Tips for Testifying

Arrive early. If you do not wish to wait, be sure to show up at least a half hour early in order to sign up to testify for contentious issues. If you do not arrive early, it may be a long wait. In addition, the news media, especially TV or radio reporters, is present only for the first 20 minutes of the hearing – if you want to get your message out, sign up early.

Prepare. Usually there is a three-minute time limit. Prepare your presentation to include two or three key points. Practice or role-play your testimony.

Identify yourself. Begin by giving your name. Usually you must state your full address. If you are testifying for a group, state the name of the organization or group, briefly describe the group’s mission, and state how many members it has. Remember, that you have the most flexibility if you testify both on your own behalf and for your group.

Clearly state your position. Give a clear and concise description of your position on the issue, comprehensive plan amendment, or development regulation amendment.

Speak from your own experience, either personal or from your work. You do not need to be an expert to testify. Talk about how the policy in question affects you and people like you. Your experience and your informed opinions can be persuasive. Do be well informed and well organized. Formulated testimony is not as impressive and eloquent as speaking in your own words. If you are going to use audio-visual materials and do not want to hand out copies, check in advance on what kind of equipment is available for use in the hearing room.

Stick to the facts. Offer clear and well-documented comments. If you have the time to back up your information with citations to reliable sources, you can help counter the perception that activists speak out on these issues based solely on emotion. By making your comments clear, specific and on-point, you help to assure that decision makers will be required to give your concerns serious consideration and, at the very least, prepare responses that speak directly to your issues. It is best if you can provide copies of the sources of your facts to the decision makers.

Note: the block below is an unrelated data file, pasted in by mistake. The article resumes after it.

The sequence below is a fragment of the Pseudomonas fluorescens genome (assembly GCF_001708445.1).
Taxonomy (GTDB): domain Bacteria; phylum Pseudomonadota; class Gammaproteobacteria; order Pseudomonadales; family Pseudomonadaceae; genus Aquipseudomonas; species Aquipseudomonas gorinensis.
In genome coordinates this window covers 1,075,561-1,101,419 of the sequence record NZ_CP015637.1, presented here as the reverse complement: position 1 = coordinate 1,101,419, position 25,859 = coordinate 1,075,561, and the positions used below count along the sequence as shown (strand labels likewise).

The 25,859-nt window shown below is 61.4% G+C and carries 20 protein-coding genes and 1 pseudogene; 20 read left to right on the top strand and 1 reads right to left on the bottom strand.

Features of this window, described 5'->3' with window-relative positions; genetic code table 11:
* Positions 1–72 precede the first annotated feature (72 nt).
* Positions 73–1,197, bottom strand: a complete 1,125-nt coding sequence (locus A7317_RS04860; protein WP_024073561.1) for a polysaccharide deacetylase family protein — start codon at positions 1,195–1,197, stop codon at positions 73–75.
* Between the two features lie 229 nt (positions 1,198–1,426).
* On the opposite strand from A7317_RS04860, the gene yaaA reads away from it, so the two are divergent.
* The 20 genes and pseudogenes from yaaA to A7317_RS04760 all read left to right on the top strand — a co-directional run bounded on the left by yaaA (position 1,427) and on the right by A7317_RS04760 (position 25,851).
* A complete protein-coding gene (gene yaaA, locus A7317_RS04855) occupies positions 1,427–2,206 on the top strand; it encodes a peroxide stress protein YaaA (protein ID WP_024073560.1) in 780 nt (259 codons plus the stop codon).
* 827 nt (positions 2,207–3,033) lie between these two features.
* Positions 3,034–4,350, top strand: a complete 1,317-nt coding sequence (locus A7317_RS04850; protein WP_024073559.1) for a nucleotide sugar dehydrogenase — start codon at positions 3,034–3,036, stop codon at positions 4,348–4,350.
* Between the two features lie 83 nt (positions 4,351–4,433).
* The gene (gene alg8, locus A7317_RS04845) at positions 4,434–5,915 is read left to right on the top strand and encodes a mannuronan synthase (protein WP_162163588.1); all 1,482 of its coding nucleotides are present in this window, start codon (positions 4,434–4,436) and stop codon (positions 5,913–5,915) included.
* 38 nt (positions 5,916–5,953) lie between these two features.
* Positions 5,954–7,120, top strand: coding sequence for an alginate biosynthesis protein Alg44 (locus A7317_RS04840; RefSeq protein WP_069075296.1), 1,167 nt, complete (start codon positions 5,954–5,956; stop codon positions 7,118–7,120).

Don’t read your testimony. The committee or council will listen to you and appreciate your testimony more if you tell it from the heart and not from a script. Your oral testimony does not have to be exactly the same as your written testimony. You are more likely to be listened to and quoted in the news if you don?t have your head buried in a page.

Prepare written testimony if you have time. Bring enough copies to distribute to all members of the Planning Commission, City Council, County Council or Commission, key staff, and the media. At the top of the page, put your name, your organization (if any) and how to get in touch with you. Putting your points “in the record” can be critical if you eventually need to appeal to a higher authority to overturn an unfavorable decision. Also, if you want data or a report to be part of the record, you should submit a copy with your testimony. Otherwise, it may not be available if you decided to appeal.

Request action and offer solutions. State exactly what you would like the Planning Commission, City Council, or County Council or Commission to do. Whether speaking to a specific or general approach to an issue, solutions or feasible alternatives are always well received.

Don’t just ask questions. Testimony that consists primarily of asking questions is ineffective. The purpose of a public hearing is to hear your comments. It is okay to ask a question, but it is better to ask staff the questions before the hearing.

Be respectful and courteous. Never blame anyone or make accusatory remarks.

Stay within the time limit. Time your testimony so that it will fit within the time limits. If you have a lot more to say, include it in your written testimony or ask someone else in your group to work it into his or her testimony. In case time runs out on you before you have a chance to finish your remarks, be sure to have a point that you can skip to in summation – the point you want to leave them with.

Thank the decisionmaker. Close your presentation by thanking the committee, board, commission, council or hearings examiner.

Offer to answer any questions. It is usually acceptable for legislators to interrupt the presenter to ask questions. Answer the questions and return to where you left off in your testimony. Be sure to answer questions honestly. If you do not know the answer, say so. If possible, defer the question to another testifier who may have the information.

Listen to other testimony. Try not repeat exactly what a previous speaker has presented – this is why speaking from your own experience is so effective, because your experience is likely to be somewhat different.

Make notes on what your opponents say at the hearing, so that you can be ready to rebut their arguments or double-check their information for errors and inconsistencies.

Do not be alarmed if you are sworn in before you are allowed to testify. The purpose behind these requirements is not that the decision-makers distrust you, rather they are trying to emphasize the importance of the occasion. Just speak to what you know and you will be fine.